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From Dean Gaudet <dgau...@arctic.org>
Subject Re: A question on ka requests
Date Wed, 04 Feb 1998 19:35:39 GMT
>From child_main:

        while ((r = read_request(current_conn)) != NULL) {

            /* read_request_line has already done a
             * signal (SIGUSR1, SIG_IGN);
             */

            (void) update_child_status(my_child_num, SERVER_BUSY_WRITE, r);

            process_request(r);

#if defined(STATUS)
            increment_counts(my_child_num, r);
#endif

            if (!current_conn->keepalive || current_conn->aborted)
                break;

            destroy_pool(r->pool);
            (void) update_child_status(my_child_num, SERVER_BUSY_KEEPALIVE,
                                       (request_rec *) NULL);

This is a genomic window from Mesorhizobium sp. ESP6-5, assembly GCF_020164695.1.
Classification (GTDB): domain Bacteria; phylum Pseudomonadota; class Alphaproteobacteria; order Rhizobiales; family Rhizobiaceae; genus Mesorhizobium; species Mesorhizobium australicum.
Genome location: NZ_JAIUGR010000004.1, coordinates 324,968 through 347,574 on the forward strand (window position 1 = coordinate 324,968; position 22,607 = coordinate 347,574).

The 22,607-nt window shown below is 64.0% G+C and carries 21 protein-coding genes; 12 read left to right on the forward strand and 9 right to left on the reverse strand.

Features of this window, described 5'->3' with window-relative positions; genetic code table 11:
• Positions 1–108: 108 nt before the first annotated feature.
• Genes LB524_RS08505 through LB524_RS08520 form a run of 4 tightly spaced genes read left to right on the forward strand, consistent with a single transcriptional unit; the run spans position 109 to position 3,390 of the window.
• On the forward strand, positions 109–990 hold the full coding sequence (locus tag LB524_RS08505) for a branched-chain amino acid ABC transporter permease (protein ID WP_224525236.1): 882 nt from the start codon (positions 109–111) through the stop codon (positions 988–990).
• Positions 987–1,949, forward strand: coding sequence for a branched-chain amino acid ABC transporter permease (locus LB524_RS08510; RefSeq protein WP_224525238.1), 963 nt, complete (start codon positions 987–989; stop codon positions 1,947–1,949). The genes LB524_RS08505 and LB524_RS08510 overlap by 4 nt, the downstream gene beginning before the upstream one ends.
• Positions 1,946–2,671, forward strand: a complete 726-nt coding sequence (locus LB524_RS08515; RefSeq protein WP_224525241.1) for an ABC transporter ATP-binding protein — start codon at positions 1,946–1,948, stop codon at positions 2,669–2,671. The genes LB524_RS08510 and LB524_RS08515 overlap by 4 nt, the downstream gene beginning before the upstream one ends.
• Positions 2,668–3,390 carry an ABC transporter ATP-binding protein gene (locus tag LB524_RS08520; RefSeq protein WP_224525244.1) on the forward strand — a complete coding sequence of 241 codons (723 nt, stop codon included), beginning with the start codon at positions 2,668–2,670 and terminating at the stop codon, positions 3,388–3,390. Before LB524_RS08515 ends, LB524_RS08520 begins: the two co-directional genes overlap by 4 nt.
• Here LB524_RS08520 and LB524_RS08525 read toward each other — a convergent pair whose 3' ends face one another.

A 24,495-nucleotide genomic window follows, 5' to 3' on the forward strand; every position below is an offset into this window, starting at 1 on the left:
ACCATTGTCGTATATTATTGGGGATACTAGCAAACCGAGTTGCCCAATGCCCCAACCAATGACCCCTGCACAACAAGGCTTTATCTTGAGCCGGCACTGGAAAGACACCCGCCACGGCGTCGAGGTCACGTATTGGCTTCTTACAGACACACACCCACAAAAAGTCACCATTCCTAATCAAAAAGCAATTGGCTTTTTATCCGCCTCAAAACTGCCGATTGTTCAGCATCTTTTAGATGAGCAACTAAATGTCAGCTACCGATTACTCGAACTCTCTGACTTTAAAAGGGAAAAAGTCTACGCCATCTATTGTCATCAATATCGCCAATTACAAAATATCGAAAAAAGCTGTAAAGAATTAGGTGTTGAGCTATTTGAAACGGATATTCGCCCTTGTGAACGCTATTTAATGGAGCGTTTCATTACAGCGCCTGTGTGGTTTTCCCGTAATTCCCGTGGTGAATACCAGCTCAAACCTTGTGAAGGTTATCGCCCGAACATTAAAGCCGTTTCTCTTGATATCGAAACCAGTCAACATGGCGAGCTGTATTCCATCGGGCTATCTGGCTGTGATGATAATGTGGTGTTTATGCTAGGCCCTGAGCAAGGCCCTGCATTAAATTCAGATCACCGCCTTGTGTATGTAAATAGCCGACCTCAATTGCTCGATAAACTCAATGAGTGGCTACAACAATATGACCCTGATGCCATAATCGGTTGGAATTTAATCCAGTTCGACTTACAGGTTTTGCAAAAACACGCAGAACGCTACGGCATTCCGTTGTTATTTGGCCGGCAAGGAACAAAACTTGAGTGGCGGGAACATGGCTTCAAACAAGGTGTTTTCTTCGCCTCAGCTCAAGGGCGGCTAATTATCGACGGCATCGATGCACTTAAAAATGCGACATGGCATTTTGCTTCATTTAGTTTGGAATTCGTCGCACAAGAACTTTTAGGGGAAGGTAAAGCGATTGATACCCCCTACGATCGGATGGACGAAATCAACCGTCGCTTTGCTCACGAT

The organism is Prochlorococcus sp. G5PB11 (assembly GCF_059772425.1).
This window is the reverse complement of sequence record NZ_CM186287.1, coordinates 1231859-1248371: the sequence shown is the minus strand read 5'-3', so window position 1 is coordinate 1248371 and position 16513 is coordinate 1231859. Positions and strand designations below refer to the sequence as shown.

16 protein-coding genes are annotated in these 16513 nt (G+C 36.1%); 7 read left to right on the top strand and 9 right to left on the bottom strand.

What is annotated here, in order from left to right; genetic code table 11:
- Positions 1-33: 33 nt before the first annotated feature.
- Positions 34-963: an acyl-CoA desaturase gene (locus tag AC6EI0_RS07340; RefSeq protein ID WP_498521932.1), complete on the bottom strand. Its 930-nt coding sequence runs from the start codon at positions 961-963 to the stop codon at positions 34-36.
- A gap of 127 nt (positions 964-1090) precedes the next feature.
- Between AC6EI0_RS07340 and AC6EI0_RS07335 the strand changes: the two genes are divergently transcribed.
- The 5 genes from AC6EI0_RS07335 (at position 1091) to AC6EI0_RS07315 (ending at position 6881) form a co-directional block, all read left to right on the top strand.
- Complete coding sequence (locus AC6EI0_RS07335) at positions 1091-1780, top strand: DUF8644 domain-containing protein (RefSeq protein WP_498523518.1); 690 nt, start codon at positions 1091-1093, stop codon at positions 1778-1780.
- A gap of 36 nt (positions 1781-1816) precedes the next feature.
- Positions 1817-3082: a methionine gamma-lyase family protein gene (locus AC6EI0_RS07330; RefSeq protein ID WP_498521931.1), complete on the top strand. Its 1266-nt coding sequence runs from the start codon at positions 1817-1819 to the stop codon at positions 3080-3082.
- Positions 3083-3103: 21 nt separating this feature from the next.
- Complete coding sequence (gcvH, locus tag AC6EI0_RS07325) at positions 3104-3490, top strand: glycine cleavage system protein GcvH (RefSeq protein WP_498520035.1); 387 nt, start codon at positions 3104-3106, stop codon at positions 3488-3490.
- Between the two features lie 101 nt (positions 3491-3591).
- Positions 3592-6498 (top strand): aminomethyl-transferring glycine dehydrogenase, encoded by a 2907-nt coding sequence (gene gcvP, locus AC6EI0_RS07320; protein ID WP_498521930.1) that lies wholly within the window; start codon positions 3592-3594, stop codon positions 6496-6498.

i.e. what are you referring to?  It cleans the request pool.  It doesn't
clean the connection pool until the connection is done.

If you can show a stock server consuming lots of memory on a keep alive
connection I wouldn't mind seeing it.

Dean

On Wed, 4 Feb 1998, Igor Tatarinov wrote:

> Hi all,
> 
> I have a simple question. Why is it that Apache treats requests coming
> from a keep-alive connection differently from requests from a regular
> connection?
> 
> I mean, why doesn't it clean its pools after each ka request like it does
> after each regular request. 
> 
> Now we have two parameters MaxKeepAliveRequests and MaxRequestsPerChild.
> As I understand, if MaxKeepAliveRequests is set to 0 (and
> MaxRequestsPerChild is not very small) it is very easy to make Apache
> consume a lot of memory (create a bunch of ka connections and request
> a small file so that you don't need a lot of bandwidth).
> 
> As for my problem, I want to have some cleanup done after each request
> (whether it's ka or not doesn't matter). Any way I can do it?
> 
> or am I missing something?
> igor
> 


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